This Week You Will Make Tracks to:
- meme movies
- weird comics history
- punk music
- more AI!
Thanks to scb0212 and Miller for leaving their imprint this week. Send articles throughout the week to ploughmanplods [at] gmail, post articles from the past week below for discussion, and Have a Happy Friday!
For the 40th anniversary of Local Hero, Kayleigh Donaldson considers its status in Scottish cinema for Paste:
It threads that fine needle of being extremely for the people it depicts as well as those outsiders who crave a specific image of shortbread tin-friendly coziness. Sure, it fits into some of those neat boxes of Scottishness that tourists love: The fun eccentric locals, the magic of the Highlands, the quiet hints towards a blend of mysticism and history that inspired the likes of Outlander. Yet those qualities never overwhelm the true heart of the narrative, one of a culture clash that—to this Scot—feels sharply familiar. This unhurried life in Ferness, one of immense appeal yet decidedly real, reminds me so much of my own hometown, of the people who populate it. That sense of cloistered warmth, the humor of the familiar faces you see every day who enthrall and infuriate you in equal measure. All the scenes in the village pub are the epitome of a slice-of-life delight. Forsyth could be more caustic, far meaner about his take on Scottishness (see his follow-up to this, the dark crime-comedy Comfort and Joy), but Local Hero is a love letter that’s been heartily welcomed by the country for a reason.
On the eve of similar would-be viral hit Cocaine Bear, Scott Tobias recalls the time the Internet demanded motherfucking snakes on that motherfucking plane:
What people on the internet could not have known at the time is the weird incongruity of the line in the finished film, which of course they had not seen. The public had, in effect, offered notes on a screenplay they had not read and the studio had accepted them. That makes Snakes on a Plane a little different from the tweaks that studios will sometimes order after a test screening suggests that some stretch of a film isn’t working or the ending needs to be changed. The filmmakers were being asked to punch up an imagined film rather than the one they had finished shooting the year before. That’s not to say there’s a massive contrast between the two things—Amadeus was not being retooled into Porky’s here—but there’s a notable incongruity, like slightly mismatched puzzle pieces fused together by an insistent thumb.
Familiar face Sam Scott runs down Shazam’s most bizarre comic book stories of all time:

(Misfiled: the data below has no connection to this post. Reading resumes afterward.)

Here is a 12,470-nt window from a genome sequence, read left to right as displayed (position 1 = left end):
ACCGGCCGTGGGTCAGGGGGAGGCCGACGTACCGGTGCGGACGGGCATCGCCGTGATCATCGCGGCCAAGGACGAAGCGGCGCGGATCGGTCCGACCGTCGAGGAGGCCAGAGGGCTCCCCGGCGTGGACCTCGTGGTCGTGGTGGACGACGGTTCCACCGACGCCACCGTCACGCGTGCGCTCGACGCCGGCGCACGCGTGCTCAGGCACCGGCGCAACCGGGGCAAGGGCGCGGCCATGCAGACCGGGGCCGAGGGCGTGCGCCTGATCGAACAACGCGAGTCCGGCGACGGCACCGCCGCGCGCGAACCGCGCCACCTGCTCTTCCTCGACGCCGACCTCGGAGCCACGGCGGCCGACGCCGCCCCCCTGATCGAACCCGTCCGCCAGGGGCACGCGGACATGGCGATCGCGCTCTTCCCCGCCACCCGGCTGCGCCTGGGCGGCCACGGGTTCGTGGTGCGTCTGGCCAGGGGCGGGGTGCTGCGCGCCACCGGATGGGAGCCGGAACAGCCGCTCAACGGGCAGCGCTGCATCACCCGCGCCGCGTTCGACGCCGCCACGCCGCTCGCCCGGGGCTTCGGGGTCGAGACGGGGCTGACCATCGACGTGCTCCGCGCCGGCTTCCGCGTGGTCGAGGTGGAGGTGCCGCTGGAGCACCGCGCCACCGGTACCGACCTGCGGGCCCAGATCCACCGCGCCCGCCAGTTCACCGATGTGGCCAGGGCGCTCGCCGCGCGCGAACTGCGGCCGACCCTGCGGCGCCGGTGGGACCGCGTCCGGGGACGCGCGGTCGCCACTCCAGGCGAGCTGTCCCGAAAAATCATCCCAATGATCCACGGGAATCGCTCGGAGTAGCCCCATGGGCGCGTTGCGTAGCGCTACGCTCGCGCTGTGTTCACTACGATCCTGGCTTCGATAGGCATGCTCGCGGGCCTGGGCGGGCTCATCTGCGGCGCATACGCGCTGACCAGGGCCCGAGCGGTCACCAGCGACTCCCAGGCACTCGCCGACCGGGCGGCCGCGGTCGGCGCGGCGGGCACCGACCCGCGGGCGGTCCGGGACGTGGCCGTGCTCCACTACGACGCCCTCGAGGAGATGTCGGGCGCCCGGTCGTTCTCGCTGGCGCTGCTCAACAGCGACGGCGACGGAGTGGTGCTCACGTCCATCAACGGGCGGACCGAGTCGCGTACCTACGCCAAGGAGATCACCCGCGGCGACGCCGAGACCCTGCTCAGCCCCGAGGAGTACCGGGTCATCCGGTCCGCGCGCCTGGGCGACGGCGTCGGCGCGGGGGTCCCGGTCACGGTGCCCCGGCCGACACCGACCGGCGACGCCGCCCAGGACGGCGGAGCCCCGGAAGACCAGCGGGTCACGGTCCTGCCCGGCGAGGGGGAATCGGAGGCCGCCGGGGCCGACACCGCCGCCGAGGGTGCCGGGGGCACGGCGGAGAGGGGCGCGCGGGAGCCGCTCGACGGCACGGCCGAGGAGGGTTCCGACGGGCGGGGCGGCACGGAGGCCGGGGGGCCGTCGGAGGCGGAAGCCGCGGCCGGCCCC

“Captain Marvel Enforces the Law of Gravity!” in “Captain Marvel Adventures” #31 adds the Council of Gods to the series’ improvised pantheon. After all, if there’s a law of gravity, does that mean a court voted on it? Could they repeal it? One councilman named Gogol does, proclaiming, “It’s an old cheesy law anyway!” Predictably, this is bad news back on Earth, where Captain Marvel zips around the city keeping people from floating off into space, while some gangsters take advantage of the situation by wearing spiked shoes and towing off a safe like a balloon.
At Bandcamp, Yoni Kroll surveys the history of Filipino-American punk music (with plenty of links!):
Eric de Jesus, a musician and poet who grew up in Bethlehem, Pennsylvania in the early 1980s, says that picking up a copy of the Dischord Records Flex Your Head compilation when he was in high school and seeing a picture of Double-O singer Eric Lagdameo, a fellow Pinoy, was life-changing. As he puts it: “I saw his picture on the insert poster and was all, ‘No way! He looks like me! He must be Fil-Am.’ There’s no way to adequately express how empowering that moment was.”
And Jaime Brooks investigates a “musician” using their name on Spotify, and takes a long look (with help from John Philips Sousa) at what artificially generated music will do to the streaming and industry landscapes:
By generating audio that is harmonically similar to classical music, “Jaime” was able to trick Spotify into recommending it to classical listeners. By deploying familiar sounds in a randomized, nonsensical fashion, the resulting compositions were able to bypass copyright filters designed to block infringement of existing works. By targeting a style of music that often appears in sleep-oriented playlists, “Jaime” gained access to the least discerning users on the entire platform. Unconscious adults are very unlikely to notice they’re not listening to Mozart anymore and get up to hit fast forward, especially if the interruptions are brief and unpredictable. This is how generators are going to change the internet in the coming years: by infesting the darkest, most neglected corners of our collective online experience with the digital equivalent of roaches, bed bugs, fruit flies, and mold.